So you’ve decided to ditch diet culture, food restriction, and leave intentional weight loss behind. First of all – YAY! That’s incredible, and your life will change for the better.
And it’s also probably going to be really hard for more than one reason. (UGH, I know.)
Want to make the process a little easier? Keep reading.
Addressing Internal Anti-fat Bias
The good news? We’ve all got internal anti-fat bias. The bad news?
WE’VE ALL GOT INTERNAL ANTI-FAT BIAS.
Y’all, this feeling of desperation to avoid gaining weight, being fat, going up a size, having soft or flabby body parts, a round tummy, etc. – it’s been programmed into our systems since before we could register or consent to any of it. It’s been reinforced through media we consume, our families, our friends, teachers, doctors, politicians, basically anything even remotely “health” related, and it’s not something we had to try to learn.
So step one is to realize that internal anti-fat bias is completely normal and to be expected. It’s what we DO with it that matters.
Okay, so what do we do with it?
What a very logical next question. Step two is learning to recognize it. And not just when it comes to others, but when also when we start using fat-shame-y language toward ourselves. And I’m sorry to tell you, it’s not always easy. Sure, there are obvious harmful instances like standing in front of a mirror and berating yourself for your appearance. But it’s also often sneakier than that.
Here are some examples to look out for:
- Pursuing weight loss in the name of “health.” Health and weight loss aren’t synonymous, even though we’ve been told our entire lives they’re exactly the same thing. It’s beyond easy to convince yourself you’re just pursuing “health” when in reality you’re hopping right back on that diet bandwagon. (I speak from WAY too much experience on this.)
- Only wearing or buying clothes that are traditionally “flattering.” Is this inherently bad? Nope! It’s completely normal to want to feel comfortable in what we wear and so much of that is being perceived well by society as a whole. So of course, wear what you want! Do take the time to ask yourself what you’re considering “flattering.” Is it clothes that don’t show what you consider your “problem areas?” (Also, those don’t exist.) Are you avoiding letting the world know you have upper arms? Or a stomach that isn’t made of actual steel? Ask yourself why, and you may be surprised to find that anti-fat bias is creeping in.
- Do you find yourself worrying about the chubby or fat kids in your life? Thinking their food should be restricted so they don’t get made fun of, or have “health issues?” You guessed it – this is anti-fat bias. And this is in no way to say that society doesn’t mistreat fat people, or that the health system isn’t skewed against people in bigger bodies. But putting the issue on the individual ignores the systems in place that create hostility toward fat bodies, and those systems are what deserve a closer look, not chubby kids.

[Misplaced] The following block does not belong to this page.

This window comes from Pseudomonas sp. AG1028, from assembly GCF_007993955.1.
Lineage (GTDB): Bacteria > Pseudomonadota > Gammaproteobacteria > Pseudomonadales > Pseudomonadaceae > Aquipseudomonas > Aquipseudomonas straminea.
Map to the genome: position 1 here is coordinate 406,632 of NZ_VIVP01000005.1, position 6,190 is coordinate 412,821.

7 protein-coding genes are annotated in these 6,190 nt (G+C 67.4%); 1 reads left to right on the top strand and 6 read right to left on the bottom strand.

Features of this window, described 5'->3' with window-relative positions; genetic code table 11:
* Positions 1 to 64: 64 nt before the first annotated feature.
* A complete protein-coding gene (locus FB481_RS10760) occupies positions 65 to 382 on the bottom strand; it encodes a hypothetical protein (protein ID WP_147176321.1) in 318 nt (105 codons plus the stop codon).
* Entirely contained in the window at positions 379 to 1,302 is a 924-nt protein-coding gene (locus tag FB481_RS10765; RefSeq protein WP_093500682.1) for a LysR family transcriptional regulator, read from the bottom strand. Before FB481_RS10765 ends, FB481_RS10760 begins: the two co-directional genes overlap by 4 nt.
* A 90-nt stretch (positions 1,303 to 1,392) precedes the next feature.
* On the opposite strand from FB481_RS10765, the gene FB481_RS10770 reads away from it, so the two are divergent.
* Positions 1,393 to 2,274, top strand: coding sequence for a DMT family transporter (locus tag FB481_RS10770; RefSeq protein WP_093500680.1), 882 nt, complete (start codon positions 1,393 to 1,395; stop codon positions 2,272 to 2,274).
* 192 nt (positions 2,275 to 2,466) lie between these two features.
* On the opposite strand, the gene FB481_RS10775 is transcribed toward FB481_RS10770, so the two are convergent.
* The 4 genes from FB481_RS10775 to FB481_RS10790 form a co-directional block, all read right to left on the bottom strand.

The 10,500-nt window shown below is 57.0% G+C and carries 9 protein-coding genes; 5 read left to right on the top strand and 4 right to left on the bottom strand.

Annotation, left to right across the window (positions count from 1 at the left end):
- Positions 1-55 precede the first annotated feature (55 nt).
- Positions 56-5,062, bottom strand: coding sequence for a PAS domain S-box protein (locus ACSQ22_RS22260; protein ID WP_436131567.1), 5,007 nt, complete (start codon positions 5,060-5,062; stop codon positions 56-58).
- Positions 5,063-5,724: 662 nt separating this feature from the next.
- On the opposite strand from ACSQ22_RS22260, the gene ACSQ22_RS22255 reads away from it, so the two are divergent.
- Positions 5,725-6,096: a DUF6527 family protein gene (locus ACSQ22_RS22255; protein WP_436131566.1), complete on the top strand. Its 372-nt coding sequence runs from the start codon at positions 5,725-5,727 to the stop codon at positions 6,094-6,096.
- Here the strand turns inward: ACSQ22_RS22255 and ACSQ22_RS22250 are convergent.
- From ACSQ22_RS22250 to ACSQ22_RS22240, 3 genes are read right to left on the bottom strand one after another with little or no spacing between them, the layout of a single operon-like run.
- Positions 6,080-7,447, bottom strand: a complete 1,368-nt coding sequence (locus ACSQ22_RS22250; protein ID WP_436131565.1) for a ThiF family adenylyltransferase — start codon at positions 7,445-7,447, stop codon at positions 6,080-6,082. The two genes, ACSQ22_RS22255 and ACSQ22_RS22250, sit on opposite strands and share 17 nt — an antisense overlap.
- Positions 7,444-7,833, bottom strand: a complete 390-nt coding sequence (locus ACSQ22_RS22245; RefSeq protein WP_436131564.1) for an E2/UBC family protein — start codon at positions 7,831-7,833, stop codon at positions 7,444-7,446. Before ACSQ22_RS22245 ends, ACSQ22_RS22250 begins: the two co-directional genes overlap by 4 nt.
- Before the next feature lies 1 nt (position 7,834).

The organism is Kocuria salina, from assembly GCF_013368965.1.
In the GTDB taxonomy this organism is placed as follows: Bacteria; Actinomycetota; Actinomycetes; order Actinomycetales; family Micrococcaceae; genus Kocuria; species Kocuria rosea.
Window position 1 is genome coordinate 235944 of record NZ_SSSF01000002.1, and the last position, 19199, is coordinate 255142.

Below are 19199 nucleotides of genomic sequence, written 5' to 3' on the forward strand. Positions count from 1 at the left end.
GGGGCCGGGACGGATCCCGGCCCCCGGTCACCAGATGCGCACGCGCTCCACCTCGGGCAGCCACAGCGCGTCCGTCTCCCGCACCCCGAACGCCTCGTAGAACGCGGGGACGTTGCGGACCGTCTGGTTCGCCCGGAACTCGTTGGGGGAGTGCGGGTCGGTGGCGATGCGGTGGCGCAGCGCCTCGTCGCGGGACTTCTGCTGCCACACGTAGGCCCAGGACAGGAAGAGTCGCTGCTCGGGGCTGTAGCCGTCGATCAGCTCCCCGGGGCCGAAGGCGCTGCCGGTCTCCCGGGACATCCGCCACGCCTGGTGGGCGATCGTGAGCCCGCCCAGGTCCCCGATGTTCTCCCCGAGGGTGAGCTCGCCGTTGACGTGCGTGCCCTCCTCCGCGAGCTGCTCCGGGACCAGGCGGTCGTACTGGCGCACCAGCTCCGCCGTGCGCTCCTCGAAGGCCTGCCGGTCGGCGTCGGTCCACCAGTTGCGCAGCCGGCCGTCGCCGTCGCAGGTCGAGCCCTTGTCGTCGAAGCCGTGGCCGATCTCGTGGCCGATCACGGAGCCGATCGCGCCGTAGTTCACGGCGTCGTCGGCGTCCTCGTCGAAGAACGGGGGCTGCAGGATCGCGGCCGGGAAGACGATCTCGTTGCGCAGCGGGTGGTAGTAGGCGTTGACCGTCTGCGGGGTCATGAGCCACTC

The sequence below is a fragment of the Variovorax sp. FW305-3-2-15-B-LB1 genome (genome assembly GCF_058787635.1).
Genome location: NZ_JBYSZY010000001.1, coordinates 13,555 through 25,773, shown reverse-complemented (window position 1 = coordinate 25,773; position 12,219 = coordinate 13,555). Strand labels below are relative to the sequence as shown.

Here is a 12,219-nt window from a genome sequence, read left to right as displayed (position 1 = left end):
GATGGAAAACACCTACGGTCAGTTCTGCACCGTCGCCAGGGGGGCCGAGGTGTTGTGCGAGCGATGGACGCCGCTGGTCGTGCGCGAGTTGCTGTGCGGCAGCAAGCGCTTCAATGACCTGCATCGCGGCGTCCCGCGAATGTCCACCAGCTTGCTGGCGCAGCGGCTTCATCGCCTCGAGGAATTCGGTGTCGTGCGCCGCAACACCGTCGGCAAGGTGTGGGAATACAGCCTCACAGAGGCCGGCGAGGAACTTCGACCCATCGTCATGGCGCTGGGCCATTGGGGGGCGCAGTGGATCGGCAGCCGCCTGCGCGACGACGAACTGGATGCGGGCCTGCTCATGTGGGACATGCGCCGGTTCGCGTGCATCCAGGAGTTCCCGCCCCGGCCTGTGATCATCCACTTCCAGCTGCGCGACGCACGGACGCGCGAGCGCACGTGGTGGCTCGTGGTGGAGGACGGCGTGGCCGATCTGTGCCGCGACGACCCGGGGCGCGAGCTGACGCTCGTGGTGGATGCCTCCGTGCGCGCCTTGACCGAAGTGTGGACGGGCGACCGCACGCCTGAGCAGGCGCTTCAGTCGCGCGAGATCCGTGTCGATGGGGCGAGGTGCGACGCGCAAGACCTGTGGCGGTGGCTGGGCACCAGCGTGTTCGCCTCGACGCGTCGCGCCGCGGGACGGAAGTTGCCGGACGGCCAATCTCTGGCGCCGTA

- Do you interrupt your friends when they call themselves fat, with things like “no, you’re beautiful!” – as if it’s not possible to be both? YUP. Anti-fat bias.
And folks, these are only a tiny, tiny sample of the many ways anti-fat bias pops up in daily lives. It can also include other wildly harmful things like underestimating a fat person’s intelligence or ability, not believing fat people when they have medical concerns, and other various mistreatment.
Ok, you know you have it, and you’re learning to recognize it. Now what?
Those are two HUGE steps, and might be the hardest ones? Your next step is quite simple – keep going.
- Keep learning. Read literature and essays by fat writers.
- Introduce more fat bodies into your media consumption – movies, tv, and VERY IMPORTANTLY – social media. Purge your social media of diet and fitness accounts if you ever followed them, and be intentional about following people in bigger bodies. The more you see fat people (and not from a creepy, fetishy lens, please), the better our brains get at embracing fat bodies as normal and lovely. Want to learn more? You’re in luck – I wrote a whole blog post on that and you can find it here.
- Get a few facts under your belt. We’ve been sold a huge lie for most of our lives – that fat is bad and weight loss is healthy, and health is the most important thing. There’s a lot of unpacking to do, but there are also a lot of little lies that make up the base that diet culture desperately clings to in order to keep us completely dissatisfied with our bodies and funneling more and more money into their big, dumb machine. An accessible place to start is with the unbelievably wonderful Aubrey Gordon. Read her work, listen to Maintenance Phase (content warning – lots and lots of diet talk – still wonderful, just tread carefully if you’re in a place that may cause harm), and equip yourself with the reality of what is and isn’t a fat existence.
Being fat isn’t bad. It’s, at most, neutral. At best? It can be really awesome. Our brains and bodies have been filled with information over the years with the sole intention of convincing us that isn’t true, and it’s past time to unlearn. Let’s unlearn together, okay?